Day 2 of Jim Ewing’s epic Grand Slam Adventure will take him to Montana’s snowy high country for rifle elk hunting. He will continue to accumulate firsts: his first time upon a horse, his first encounter with a canvas wall tent, and his first sighting of elk. Here’s his story, from the trailhead to the camp.
Jim is eager to lend a hand at any task. Here, he helps outfitter Layne Wilcox pack one of the horses that will carry hay, our hunting gear and food to the high-country camp.
Layne and Jim pack soft-sided panniers on one of the hardy pack mules.
Layne Wilcox owns and operates Advantage Backcountry Outfitters (www.abomontana.com/), which specializes in remote elk hunting in southwest Montana’s Snowcrest Mountains. Wilcox is a hard-core cowboy, trick roper and prodigious elk hunting guide.
Wilcox is assisted by guide Shane Escott, who could easily be mistaken for an Old West gunslinger. When he’s not guiding elk hunters, Escott is a foreman for the Madison County road department.
Jim’s lucky to have a third guide, Tom Kulesza, who brings his own mules to the hunt. Kulesza is a full-time farrier and a remarkable hand with mules and pack strings.
Jim soaks up the energy and chaos of the trailhead. He is minutes away from starting the elk portion of his Grand Slam Adventure.
As he waits for the pack stock to be loaded with gear, Jim anticipates one of the big firsts of this trip: his first experience on horseback.
Tom gets a head start up the trail with his pack string.
Meanwhile, Shane helps Jim into the saddle and adjusts his stirrups. He gives a quick overview of using the reins to turn and stop the horse. Jim is aboard Sarlie, one of the steadiest horses in Wilcox’s carefully selected string.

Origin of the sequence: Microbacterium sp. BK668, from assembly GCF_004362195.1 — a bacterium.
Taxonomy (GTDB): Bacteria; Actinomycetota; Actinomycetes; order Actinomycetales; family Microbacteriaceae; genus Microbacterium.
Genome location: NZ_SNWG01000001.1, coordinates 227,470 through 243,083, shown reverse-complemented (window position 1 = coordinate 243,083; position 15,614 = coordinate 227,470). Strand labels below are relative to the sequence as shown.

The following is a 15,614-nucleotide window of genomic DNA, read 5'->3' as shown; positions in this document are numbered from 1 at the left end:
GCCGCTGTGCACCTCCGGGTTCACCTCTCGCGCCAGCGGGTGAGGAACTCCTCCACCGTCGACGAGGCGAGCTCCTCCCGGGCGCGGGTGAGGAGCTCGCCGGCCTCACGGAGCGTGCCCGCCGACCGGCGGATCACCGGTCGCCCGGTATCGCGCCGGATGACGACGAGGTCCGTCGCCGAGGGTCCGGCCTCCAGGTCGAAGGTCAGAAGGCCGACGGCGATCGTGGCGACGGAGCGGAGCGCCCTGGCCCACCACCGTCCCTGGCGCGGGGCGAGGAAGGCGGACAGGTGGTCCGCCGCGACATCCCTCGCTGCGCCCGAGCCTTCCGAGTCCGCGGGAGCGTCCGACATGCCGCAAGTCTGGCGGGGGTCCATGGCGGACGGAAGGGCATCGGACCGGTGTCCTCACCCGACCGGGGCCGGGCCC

Ewing marvels at the movement and power of the horse beneath him.
And soon he’s on the trail, leaving the stock trailers and pickups behind. It will be three days before he sees mechanized transportation again. In the meantime, all his movement will be under his own power or horsepower.
The trail bends and winds about four miles to the tent camp. As we climb, the forest gets steadily snowier.
By the time we reach about 8,000 feet in elevation, heavy snow drapes most of the pine boughs. Layne had told us to expect about two feet of snow at camp.
Finally, we reach our destination, the four canvas wall tents that are the heart of Advantage Backcountry’s base camp. We’ll stow all our gear here and prepare to scout for elk this evening.
But first, Layne wants to ensure that Jim knows the anatomy of an elk. Jim gets a quick lesson in bone structure and bullet placement.
And then we swing back in our saddles and head even higher in the mountains, to a lookout where we can glass several thousand acres of alpine parks and timber edges. At the very last light, we spot some elk. They’re the first elk Jim has ever seen, and he rides back to camp with high hopes of encountering them tomorrow.
OL hunting editor, Andrew McKean and, contest winner, Jim Ewing head into the snowy backcountry in search of trophy elk.